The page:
The string_list API offers a data structure and functions to handle sorted and unsorted string lists.

The string_list struct used to be called path_list, but was renamed because it is not specific to paths.

The caller:

  1. Allocates and clears a struct string_list variable.

  2. Initializes the members. You might want to set the flag strdup_strings if the strings should be strdup()ed. For example, this is necessary when you add something like git_path("…"), since that function returns a static buffer that will change with the next call to git_path().

    If you need something advanced, you can manually malloc() the items member (you need this if you add things later) and you should set the nr and alloc members in that case, too.

  3. Adds new items to the list, using string_list_append or string_list_insert.

  4. Can check if a string is in the list using string_list_has_string or unsorted_string_list_has_string and get it from the list using string_list_lookup for sorted lists.

  5. Can sort an unsorted list using sort_string_list.

  6. Finally it should free the list using string_list_clear.

Example:

struct string_list list;
int i;

memset(&list, 0, sizeof(struct string_list));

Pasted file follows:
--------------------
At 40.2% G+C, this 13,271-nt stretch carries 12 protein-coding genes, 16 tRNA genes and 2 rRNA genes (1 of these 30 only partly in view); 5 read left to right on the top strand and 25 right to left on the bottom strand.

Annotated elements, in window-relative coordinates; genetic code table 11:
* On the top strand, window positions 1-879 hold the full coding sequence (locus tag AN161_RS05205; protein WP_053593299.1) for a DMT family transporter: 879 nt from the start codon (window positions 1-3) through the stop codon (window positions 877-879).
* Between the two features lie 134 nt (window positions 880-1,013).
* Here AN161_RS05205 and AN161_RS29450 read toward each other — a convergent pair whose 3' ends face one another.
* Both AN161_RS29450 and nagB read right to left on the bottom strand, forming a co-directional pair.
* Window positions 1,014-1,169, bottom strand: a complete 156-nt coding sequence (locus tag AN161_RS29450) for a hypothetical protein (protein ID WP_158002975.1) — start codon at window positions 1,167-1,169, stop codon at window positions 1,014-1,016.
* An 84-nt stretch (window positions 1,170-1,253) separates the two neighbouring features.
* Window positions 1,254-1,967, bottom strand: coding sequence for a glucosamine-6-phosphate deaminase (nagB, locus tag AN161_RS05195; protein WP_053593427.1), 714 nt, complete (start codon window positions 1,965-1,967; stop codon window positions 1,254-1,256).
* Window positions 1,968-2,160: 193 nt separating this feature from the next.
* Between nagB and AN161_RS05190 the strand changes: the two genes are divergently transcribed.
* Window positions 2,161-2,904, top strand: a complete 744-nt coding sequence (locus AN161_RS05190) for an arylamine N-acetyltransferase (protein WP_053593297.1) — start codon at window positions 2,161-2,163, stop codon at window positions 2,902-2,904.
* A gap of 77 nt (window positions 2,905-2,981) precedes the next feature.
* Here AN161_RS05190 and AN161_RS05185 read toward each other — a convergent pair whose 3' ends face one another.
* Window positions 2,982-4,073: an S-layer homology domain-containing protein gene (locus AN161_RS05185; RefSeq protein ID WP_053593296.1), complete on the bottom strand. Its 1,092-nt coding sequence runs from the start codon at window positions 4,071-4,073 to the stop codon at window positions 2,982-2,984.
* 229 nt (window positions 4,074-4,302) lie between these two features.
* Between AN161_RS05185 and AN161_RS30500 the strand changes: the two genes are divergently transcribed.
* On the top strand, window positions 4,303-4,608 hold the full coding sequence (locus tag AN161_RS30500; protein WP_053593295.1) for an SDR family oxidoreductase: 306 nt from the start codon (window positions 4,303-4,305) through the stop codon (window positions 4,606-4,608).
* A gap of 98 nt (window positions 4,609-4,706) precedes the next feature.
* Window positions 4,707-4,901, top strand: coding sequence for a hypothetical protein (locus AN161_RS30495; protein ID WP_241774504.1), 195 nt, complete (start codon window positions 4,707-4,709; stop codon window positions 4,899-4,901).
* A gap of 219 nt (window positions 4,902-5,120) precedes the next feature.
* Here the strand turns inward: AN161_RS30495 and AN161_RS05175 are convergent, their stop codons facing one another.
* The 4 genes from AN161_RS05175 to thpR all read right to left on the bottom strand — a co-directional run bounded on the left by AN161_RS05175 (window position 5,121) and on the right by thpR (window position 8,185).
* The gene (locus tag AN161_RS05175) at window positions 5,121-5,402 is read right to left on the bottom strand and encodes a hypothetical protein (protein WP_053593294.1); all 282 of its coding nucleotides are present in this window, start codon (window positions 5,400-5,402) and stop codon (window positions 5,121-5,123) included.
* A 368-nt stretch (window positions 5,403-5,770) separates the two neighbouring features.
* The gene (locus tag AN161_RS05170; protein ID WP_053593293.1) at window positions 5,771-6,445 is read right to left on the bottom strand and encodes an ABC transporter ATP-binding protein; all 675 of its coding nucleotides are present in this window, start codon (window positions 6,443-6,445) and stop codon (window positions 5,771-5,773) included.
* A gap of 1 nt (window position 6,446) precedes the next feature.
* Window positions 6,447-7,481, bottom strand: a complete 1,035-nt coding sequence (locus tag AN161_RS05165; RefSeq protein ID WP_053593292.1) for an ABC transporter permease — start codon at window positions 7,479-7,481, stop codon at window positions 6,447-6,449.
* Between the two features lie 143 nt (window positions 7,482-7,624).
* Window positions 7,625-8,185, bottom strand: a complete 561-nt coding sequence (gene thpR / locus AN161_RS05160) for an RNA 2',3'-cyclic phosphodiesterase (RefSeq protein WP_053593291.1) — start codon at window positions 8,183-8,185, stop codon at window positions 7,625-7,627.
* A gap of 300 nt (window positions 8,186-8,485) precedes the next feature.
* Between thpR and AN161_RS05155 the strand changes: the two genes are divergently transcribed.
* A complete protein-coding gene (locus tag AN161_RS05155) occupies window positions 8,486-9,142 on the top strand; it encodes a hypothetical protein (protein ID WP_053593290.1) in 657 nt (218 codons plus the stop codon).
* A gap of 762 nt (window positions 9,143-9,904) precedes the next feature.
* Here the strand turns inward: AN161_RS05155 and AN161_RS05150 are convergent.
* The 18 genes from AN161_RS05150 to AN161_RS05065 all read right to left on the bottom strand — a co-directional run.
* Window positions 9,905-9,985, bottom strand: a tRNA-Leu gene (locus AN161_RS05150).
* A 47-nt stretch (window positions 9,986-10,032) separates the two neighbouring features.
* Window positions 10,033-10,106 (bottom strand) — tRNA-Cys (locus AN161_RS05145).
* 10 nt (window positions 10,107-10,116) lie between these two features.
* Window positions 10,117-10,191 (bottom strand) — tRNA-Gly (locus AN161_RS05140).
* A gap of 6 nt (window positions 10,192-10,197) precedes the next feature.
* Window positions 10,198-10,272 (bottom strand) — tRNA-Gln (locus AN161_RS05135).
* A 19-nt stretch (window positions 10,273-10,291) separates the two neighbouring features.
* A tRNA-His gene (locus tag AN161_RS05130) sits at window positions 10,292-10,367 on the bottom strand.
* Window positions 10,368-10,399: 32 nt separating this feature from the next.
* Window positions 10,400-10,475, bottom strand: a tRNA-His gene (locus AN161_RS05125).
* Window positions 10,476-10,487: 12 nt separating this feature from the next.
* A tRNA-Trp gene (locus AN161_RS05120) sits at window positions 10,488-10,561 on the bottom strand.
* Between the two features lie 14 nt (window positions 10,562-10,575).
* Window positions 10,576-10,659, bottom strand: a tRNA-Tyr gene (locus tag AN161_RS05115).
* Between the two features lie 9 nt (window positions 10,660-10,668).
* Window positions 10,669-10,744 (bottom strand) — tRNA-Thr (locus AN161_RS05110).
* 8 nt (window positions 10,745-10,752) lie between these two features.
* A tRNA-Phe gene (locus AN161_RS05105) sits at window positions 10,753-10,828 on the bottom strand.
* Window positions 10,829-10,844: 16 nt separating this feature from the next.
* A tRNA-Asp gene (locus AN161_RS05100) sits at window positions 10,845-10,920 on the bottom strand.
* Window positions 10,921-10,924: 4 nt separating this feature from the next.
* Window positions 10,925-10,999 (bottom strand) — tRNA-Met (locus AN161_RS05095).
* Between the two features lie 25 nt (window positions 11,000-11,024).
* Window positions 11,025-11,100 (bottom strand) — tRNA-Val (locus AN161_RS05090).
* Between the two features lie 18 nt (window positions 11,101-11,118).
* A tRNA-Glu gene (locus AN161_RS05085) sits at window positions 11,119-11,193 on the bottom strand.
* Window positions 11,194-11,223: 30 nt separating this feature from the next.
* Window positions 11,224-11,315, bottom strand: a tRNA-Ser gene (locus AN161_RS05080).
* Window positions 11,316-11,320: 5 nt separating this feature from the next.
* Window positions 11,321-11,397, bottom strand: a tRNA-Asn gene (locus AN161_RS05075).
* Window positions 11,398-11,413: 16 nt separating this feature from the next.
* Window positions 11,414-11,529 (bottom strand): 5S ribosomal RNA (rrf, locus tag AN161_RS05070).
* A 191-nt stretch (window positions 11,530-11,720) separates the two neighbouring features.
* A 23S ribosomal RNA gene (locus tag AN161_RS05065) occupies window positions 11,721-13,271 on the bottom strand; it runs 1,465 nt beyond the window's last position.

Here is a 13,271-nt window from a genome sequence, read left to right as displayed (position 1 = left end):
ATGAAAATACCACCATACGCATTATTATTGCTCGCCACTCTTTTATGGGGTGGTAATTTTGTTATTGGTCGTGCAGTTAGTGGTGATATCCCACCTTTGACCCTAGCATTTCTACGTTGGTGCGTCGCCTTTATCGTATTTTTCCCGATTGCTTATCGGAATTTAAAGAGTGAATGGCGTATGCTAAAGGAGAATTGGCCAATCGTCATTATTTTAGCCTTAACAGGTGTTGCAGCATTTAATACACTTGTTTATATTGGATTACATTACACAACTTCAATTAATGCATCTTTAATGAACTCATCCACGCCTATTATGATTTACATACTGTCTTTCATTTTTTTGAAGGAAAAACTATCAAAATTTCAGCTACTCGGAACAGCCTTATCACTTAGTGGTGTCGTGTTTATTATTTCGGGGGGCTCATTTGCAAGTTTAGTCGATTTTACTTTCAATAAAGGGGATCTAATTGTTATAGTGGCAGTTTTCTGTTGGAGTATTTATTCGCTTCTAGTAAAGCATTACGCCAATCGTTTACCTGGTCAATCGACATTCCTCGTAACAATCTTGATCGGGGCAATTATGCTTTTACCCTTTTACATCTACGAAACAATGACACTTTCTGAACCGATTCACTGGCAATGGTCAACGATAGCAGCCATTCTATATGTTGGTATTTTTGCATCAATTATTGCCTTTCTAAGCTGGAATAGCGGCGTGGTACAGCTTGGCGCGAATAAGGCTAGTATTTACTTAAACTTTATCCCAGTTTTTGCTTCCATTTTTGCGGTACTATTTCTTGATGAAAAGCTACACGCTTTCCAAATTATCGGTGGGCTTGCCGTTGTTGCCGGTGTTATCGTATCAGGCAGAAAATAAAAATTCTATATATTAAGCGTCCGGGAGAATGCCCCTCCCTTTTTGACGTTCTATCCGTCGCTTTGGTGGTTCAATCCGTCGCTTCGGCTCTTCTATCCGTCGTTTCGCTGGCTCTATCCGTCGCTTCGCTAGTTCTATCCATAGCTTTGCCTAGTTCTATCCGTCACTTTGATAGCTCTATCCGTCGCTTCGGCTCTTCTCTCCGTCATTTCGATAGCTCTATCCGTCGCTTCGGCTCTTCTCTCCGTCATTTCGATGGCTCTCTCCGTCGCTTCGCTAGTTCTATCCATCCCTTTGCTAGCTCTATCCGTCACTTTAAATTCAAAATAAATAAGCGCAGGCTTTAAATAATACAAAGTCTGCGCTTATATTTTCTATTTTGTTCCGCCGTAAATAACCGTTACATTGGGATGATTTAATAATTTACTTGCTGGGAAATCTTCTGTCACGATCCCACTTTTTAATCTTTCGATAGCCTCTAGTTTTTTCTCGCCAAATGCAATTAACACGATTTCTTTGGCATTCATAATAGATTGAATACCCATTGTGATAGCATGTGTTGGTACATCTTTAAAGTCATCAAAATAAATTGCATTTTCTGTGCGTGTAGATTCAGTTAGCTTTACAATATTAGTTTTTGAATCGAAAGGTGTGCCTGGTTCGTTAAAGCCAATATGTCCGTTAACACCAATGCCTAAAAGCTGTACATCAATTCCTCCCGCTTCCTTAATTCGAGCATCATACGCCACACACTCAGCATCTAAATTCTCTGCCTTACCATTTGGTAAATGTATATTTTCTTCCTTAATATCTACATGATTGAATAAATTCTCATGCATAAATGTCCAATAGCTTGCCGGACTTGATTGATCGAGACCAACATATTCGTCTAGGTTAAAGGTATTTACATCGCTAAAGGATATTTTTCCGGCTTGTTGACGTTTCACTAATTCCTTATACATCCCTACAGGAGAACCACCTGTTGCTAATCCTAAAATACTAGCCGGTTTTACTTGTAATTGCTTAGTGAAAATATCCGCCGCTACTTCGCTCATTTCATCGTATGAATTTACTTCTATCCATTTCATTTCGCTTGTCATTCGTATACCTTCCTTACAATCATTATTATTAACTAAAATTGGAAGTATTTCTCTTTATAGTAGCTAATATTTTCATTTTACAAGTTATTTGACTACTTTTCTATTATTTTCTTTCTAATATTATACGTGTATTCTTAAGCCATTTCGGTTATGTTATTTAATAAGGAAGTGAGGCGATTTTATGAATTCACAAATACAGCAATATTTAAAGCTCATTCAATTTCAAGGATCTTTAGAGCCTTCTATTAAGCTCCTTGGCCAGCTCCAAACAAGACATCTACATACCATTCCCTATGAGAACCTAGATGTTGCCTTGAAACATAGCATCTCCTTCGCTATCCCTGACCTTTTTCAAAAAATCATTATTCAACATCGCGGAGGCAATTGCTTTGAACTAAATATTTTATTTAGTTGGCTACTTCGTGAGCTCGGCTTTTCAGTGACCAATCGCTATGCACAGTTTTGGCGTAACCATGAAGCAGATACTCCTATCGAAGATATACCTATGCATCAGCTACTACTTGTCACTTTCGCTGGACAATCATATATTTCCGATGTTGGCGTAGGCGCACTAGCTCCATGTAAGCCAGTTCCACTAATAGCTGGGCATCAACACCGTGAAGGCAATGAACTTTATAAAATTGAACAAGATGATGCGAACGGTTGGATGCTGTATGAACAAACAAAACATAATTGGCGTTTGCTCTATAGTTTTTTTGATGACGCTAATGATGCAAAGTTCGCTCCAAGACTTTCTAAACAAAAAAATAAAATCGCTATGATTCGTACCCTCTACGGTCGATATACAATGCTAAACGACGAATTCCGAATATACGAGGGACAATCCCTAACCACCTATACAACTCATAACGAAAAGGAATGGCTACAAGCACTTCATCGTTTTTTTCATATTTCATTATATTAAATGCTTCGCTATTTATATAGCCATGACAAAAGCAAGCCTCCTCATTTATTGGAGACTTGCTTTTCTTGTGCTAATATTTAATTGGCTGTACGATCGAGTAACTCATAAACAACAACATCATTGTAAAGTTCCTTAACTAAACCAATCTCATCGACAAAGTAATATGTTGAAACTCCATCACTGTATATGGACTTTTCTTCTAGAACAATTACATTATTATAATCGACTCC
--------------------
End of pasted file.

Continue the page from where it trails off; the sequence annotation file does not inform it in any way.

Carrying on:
string_list_append("foo", &list);
string_list_append("bar", &list);
for (i = 0; i < list.nr; i++)
        printf("%s\n", list.items[i].string)
Note
It is more efficient to build an unsorted list and sort it afterwards, instead of building a sorted list (O(n log n) instead of O(n^2)).

+ However, if you use the list to check if a certain string was added already, you should not do that (using unsorted_string_list_has_string()), because the complexity would be quadratic again (but with a worse factor).

Functions

Data structures

Represents an item of the list. The string member is a pointer to the string, and you may use the util member for any purpose, if you want.

Represents the list itself.

  1. The array of items are available via the items member.

  2. The nr member contains the number of items stored in the list.

  3. The alloc member is used to avoid reallocating at every insertion. You should not tamper with it.

  4. Setting the strdup_strings member to 1 will strdup() the strings before adding them, see above.